Then to another source she said: “But he said, ‘I did not slap you. I had my hand there and you turned into it’” Theron, however, insisted that the incident did not sour their relationship. “We’re just like kids, it’s so much fun. He’s not a woman beater!” she said. Whatever the case, the Will Smith bitch slap will no doubt echo through out the ages...
4. Michelle Pfeifer in WOLF (Dir. Mike Nichols, 1994) This was another incident that inspired this post - recently Christopher Plummer revealed in his new memoir (“In Spite Of Myself”) : “I had to lose my temper and slap [Michelle] in the face . . . Gazing into those deep, limpid eyes of hers, I was so hypnotized, my expertise at faking a slap utterly deserted me and I let her have it with full barrels.” He lamented that it was: “one of the worst days of my life.” Again I believe, Arthur Christopher Orme Plummer, should just take comfort in the “sometimes actresses get slapped” clause.
5. Brigitte Bardot in CONTEMPT
(Dir. Jean-Luc Godard, 1963) I recently saw this again, for the first time on the big screen, and I had forgotten about the slap Michelle Piccoli lays on Brigitte Bardot's face during their lengthy domestic argument. The sequence which takes place at their flat is a painful but compelling series of break-ups and make-ups with the slap coming midway as Phillip Locate in the New York Times noted: “In any film today, a man slapping a woman would end the scene, but in Contempt we keep watching the sequence for 25 more minutes, as the adjustments to that slap are digested.” It is indeed startling how Bardot brushes off the abuse, to her character Camille it seems like just yet another daily indignity.
IN THE BEDROOM (Dir. Todd Field, 2001) File this under “when actresses slap other actresses”. In what Roger Ebert called “the most violent and shocking moment in a violent film” Sissy Spacek slaps a hysterical Marisa Tomei. According to IMDb: “There were 15 takes of Sissy Spacek slapping Marisa Tomei. The final version of the film used the first take.” Looks like Tomei sure was a trooper in the “slapped actress” department there!
7. Anne Baxter in ALL ABOUT EVE (Dir. Joseph L. Mankiewicz, 1950)
She smiles. Then she chuckles, then laughs. A mistake.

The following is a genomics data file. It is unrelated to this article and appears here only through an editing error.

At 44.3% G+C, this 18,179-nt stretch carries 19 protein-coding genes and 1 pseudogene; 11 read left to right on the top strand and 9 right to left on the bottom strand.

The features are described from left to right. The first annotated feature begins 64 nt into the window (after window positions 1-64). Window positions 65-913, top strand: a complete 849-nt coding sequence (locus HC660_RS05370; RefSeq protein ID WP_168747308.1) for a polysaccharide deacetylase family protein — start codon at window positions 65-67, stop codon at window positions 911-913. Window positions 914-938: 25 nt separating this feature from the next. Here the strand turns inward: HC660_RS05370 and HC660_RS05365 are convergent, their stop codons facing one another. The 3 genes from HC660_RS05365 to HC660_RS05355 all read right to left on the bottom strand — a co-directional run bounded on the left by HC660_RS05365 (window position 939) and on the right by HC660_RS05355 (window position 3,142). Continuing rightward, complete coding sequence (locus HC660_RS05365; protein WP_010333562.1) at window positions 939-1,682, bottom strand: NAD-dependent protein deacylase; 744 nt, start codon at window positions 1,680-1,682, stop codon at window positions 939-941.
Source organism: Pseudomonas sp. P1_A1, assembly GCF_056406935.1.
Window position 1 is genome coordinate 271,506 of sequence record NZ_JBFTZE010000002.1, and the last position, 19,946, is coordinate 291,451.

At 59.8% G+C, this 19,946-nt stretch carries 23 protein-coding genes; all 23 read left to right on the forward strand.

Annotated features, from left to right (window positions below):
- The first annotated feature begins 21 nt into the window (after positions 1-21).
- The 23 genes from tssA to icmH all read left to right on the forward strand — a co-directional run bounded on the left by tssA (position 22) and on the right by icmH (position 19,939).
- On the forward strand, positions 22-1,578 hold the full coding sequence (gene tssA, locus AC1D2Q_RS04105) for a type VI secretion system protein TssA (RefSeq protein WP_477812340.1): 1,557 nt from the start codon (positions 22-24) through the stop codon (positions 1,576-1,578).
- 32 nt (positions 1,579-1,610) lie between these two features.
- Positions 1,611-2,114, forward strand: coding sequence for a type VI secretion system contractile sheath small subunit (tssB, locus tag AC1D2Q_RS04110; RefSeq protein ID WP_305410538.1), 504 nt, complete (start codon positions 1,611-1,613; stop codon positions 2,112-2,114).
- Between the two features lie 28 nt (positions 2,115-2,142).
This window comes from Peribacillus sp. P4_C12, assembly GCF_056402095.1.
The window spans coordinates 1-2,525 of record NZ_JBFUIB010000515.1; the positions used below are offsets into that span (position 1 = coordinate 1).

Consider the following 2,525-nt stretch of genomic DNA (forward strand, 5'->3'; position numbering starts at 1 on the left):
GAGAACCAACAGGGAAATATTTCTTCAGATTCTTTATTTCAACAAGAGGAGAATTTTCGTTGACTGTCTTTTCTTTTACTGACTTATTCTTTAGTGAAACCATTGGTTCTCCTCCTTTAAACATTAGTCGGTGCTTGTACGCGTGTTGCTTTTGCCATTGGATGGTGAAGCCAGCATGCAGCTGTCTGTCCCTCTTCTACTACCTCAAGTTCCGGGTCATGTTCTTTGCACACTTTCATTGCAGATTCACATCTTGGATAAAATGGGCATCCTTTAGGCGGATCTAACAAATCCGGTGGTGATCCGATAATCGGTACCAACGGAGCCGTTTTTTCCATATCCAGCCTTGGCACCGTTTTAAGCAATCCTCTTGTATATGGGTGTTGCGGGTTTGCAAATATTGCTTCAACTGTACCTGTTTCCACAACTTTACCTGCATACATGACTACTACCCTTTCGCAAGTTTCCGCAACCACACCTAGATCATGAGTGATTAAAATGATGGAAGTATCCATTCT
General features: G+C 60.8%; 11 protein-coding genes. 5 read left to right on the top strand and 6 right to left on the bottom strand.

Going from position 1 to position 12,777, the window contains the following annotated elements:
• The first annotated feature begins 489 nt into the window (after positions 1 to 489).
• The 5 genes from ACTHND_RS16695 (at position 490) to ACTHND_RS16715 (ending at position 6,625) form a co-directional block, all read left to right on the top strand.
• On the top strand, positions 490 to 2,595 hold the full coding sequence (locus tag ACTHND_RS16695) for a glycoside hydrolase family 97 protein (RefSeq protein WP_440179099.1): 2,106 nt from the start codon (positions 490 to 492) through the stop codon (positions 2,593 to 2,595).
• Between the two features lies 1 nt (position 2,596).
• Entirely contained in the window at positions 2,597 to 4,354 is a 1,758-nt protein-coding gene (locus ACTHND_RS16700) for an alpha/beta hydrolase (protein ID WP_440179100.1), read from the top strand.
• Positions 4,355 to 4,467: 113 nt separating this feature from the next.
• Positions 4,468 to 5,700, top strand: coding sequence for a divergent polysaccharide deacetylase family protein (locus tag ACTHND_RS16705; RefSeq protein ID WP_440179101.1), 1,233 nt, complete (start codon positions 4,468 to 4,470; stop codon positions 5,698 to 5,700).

Actually there are many comparable slaps from movies from this era and it’s a quick cold one but it’s a personal favorite because I (and I’m sure many audiences) so wanted to slap Eve throughout the whole movie. Incidentally there was a little known semi-remake called SLAP HER...SHE'S FRENCH (Dir. Melanie Mayron, 2002).
(Dir. Billy Wilder, 1960)
As Dr. Dreyfuss, Jack Kruschen really strikes Maclaine’s face exactly as written in Wilder’s and I.A.L. Diamond’s screenplay (also an Academy Award winning script):
With his free hand, Dr. Dreyfuss slaps Fran viciously across the face. Bud winces. Dreyfuss, still holding Fran by the hair, takes a box of ammonia ampules out of his bag. He crushes one of the ampules in his hand, passes it under her nose. Fran tries to turn her head away. Dreyfuss slaps her again, hard, crushes another ampule, repeats the process.
So it goes for reviving a heartbroken woman from a Christmas eve suicide attempt, huh?
9. Joan Crawford in WHATEVER HAPPENED TO BABY JANE?
(Dir. Robert Aldrich, 1962) Bette Davis and Joan Crawford famously did not get along so there is absolutely no doubt this slap is real. Apparently mere slaps were the least of their worries according to Wikipedia: “During a scene after Blanche makes a desperate attempt to call Jane's doctor, Blanche is kicked around by Jane. In reality, Crawford had several broken ribs from the scene, as Davis had really kicked her." Crawford also felt pretty symbolically slapped later when she wasn't nominated for an Oscar for the film while Davis was.
10. Lee Bryant in AIRPLANE! (Dirs. Jim Abrams & Jerry Zucker, 1980) Thought I’d end on a comical note with definitely the fakest slaps not just on this list but possibly in movie history. As frightened passenger Mrs. Hammen (but probably better referred to as “hysterical woman”), Bryant starts freaking out: “I can't stand it anymore...I've got to get out of here!” A stewardress tries to restrain her then another passenger takes over, then Dr. Rumack (Leslie Nielson) all repeating “calm down, get a hold of yourself!”
Soon enough just about everybody on board is lining up to slap (or worse) the troubled traveler. Watch the clip here. There are hundreds, if not thousands more slapped actresses out there but that’s my top ten and I’m sticking with it. Of course, there are many slapped actors as well but I was keeping with The Hold Steady song that inspired the post. Still may do a “slapped actors” post someday – so stay tuned.